2015—Forty Minutes At The Fountain

This morning was a banner day of sorts, in terms of the array of visitors to the fountain over a short period of time in the morning. It was not particularly a banner day in terms of the quality of the photographs I took, all with the 600mm lens, but I’m practicing and learning about the lens.

It started when I looked out to see a young hawk (I think a juvenile sharp-shinned) on the fence. I’m temporarily down to one camera, which was in my camera bag with the 24-70mm lens attached. I knew I wouldn’t get much of a photo from inside the house with a short lens but I took a few anyway before the hawk flew off. When he left, I scurried to retrieve my tripod and 600mm lens, both inconveniently inside the closet inside other camera bags. I dragged them out and attached the lens to the tripod. Just as I was attaching the camera to the lens, I looked up to see the hawk land on the fountain. But the tripod wasn’t yet in the correct position in the window so things were obscuring my line of sight. Adding to my frenzy was Bobo who was making her hawk warning calls and trying to hide. I didn’t want to lose sight of the hawk and the kitchen table was preventing me from centering the lens in the window so I leaned my hip against the table and shoved as hard as I could to move it out of the way; at the same time, I hooked my foot around the leg of one of the chairs and slid it in the opposite direction.

Despite my efforts, I still didn’t manage to get the focus point on the hawk’s eye. Everything was jiggling because I was still adjusting the position of the lens and the ISO was too low so the shutter speed was also slow. But I managed to get three shots before the hawk flew off again. Within minutes, the male hummer flew into the viewfinder. By now I had adjusted the camera to vertical because the hawk took up half the frame and I thought if he returned I might get a better shot at him in a vertical format. But, I had locked down the panning knob so I couldn’t move the lens easily and while I fumbled with that, the hummer was on the very edge of the viewfinder and not moving into the shot. I clicked 4 shots of the hummer also at a very slow shutter speed.

I made some camera adjustments to get a better shutter speed, returned the camera to horizontal and was getting ready to leave for the gym when I noticed the fountain filling with bushtits. They frolicked in the water for five minutes or so and I took quite a few shots with the lens wide open so I had a better shutter speed but the depth of field was too shallow to get all of the birds in focus at once. When they left, I looked out to see a lone dove laying in the water holding its wings aloft but not flapping. I presume it was trying to cool off since it was already quite warm even though it was only 8:30AM.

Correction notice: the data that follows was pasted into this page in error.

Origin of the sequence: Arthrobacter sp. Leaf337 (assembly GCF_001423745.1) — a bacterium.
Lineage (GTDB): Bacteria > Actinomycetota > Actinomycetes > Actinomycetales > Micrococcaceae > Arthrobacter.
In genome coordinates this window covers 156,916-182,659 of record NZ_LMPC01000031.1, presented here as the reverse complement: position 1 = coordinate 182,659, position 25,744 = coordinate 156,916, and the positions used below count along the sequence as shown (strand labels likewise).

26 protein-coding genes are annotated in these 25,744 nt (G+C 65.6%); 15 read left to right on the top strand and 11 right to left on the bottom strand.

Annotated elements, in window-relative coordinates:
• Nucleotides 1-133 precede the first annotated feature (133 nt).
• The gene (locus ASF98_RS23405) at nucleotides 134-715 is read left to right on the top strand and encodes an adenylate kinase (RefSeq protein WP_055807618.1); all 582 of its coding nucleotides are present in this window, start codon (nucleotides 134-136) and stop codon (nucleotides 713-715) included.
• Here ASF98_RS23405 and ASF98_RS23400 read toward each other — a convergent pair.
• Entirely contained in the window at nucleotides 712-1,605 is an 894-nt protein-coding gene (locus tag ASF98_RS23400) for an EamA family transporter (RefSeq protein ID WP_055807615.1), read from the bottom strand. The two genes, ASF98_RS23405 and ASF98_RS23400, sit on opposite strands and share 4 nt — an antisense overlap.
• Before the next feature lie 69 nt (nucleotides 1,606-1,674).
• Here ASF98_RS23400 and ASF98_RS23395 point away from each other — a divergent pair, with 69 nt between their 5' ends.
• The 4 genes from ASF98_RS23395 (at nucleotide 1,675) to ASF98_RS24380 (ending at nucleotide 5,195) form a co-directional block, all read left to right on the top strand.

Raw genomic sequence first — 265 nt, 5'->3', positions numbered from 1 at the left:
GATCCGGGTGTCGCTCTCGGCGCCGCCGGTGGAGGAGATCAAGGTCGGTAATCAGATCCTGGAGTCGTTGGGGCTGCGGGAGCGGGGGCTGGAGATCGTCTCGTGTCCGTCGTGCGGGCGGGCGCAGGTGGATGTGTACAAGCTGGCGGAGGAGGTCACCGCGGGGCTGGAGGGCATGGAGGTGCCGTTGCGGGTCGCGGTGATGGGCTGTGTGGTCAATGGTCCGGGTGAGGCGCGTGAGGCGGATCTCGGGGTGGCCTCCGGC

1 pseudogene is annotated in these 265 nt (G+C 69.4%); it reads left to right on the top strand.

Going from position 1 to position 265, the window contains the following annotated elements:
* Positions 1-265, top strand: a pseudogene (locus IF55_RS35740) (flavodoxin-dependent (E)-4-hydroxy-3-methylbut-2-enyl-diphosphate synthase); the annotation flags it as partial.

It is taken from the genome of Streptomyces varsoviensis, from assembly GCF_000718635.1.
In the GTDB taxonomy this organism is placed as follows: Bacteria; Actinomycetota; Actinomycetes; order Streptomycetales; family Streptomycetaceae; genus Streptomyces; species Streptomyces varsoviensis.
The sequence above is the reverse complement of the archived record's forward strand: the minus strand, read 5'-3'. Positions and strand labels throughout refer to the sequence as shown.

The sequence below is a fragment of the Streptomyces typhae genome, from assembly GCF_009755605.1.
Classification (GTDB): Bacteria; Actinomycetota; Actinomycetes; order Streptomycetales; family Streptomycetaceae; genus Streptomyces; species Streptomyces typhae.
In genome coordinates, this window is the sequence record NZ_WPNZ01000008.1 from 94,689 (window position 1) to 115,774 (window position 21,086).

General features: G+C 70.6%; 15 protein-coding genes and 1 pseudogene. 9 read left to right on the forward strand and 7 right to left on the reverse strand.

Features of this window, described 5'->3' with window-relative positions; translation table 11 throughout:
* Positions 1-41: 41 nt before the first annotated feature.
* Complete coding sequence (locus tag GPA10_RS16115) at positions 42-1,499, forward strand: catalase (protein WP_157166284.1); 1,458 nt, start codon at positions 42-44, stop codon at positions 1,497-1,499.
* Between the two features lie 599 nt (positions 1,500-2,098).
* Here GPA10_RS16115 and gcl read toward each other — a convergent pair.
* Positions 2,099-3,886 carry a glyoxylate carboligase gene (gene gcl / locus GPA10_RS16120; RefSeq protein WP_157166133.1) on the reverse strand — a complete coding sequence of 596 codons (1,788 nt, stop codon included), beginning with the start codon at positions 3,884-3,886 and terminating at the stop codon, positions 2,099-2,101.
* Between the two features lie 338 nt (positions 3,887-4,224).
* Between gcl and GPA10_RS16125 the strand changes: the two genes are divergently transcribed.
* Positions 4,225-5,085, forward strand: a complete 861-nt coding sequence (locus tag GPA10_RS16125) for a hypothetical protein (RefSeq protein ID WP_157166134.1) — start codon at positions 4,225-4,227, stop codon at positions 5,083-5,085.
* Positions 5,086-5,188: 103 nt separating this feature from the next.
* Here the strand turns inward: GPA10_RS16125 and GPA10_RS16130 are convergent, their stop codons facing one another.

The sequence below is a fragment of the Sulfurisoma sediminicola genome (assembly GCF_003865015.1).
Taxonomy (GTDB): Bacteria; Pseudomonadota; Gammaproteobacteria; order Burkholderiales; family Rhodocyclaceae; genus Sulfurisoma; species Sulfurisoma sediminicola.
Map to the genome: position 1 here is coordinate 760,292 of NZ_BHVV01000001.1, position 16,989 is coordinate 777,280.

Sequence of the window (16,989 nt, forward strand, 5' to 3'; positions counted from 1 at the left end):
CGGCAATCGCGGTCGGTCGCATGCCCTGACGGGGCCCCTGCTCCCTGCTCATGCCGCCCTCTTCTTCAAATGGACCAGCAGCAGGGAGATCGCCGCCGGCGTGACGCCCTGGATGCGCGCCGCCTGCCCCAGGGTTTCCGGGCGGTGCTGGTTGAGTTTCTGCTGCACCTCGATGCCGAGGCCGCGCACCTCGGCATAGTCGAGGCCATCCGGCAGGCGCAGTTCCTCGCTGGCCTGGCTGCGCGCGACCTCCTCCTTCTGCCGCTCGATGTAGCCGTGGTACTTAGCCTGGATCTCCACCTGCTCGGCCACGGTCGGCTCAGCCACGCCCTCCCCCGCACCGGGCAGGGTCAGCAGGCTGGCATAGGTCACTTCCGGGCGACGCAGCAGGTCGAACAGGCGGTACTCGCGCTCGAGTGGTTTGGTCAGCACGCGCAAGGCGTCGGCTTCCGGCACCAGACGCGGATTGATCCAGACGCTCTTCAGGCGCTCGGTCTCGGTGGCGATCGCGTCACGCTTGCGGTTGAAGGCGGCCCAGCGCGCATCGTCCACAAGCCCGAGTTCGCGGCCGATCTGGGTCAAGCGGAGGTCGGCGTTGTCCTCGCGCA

Now I realize I will have to leave my lens on the tripod so I can quickly set up if I see action outside. I will also have to wash my windows. But at least I’m getting experience using this lens and hopefully the more I practice, the better my results will be.



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2015—Where There’s Smoke

On Tuesday, after we photographed the osprey nest in its never-to-be-revealed location, Bruce and I drove toward the Lowell Fire hoping to get photos of air tankers dropping fire retardant, a very dramatic thing to see. We drove up winding Drum Powerhouse Road and stopped on a ridge to watch. It was late afternoon and the big tankers were not in evidence but we watched several helicopters ferry huge buckets of water to the smoky fire beyond the ridge. As I write, the fire has been burning for four days in the steep hollow drainage west of Alta; it has burned more than 2300 acres and is 45% contained. There are more than 2300 personnel fighting the fire with 13 helicopters and 5 air tankers as well as lots of ground equipment. On the day we watched, 4 firefighters were injured and had to be hospitalized.

I used the dehazing filter in Lightroom to eliminate the general haze from these photos but still retaining the smoky appearance of the sky. In the first shot, the helicopter flew directly overhead, suddenly appearing from the ridge behind us. In the second shot, two helicopters can be seen, the second one, just barely a dot, just to the upper right of the larger one.

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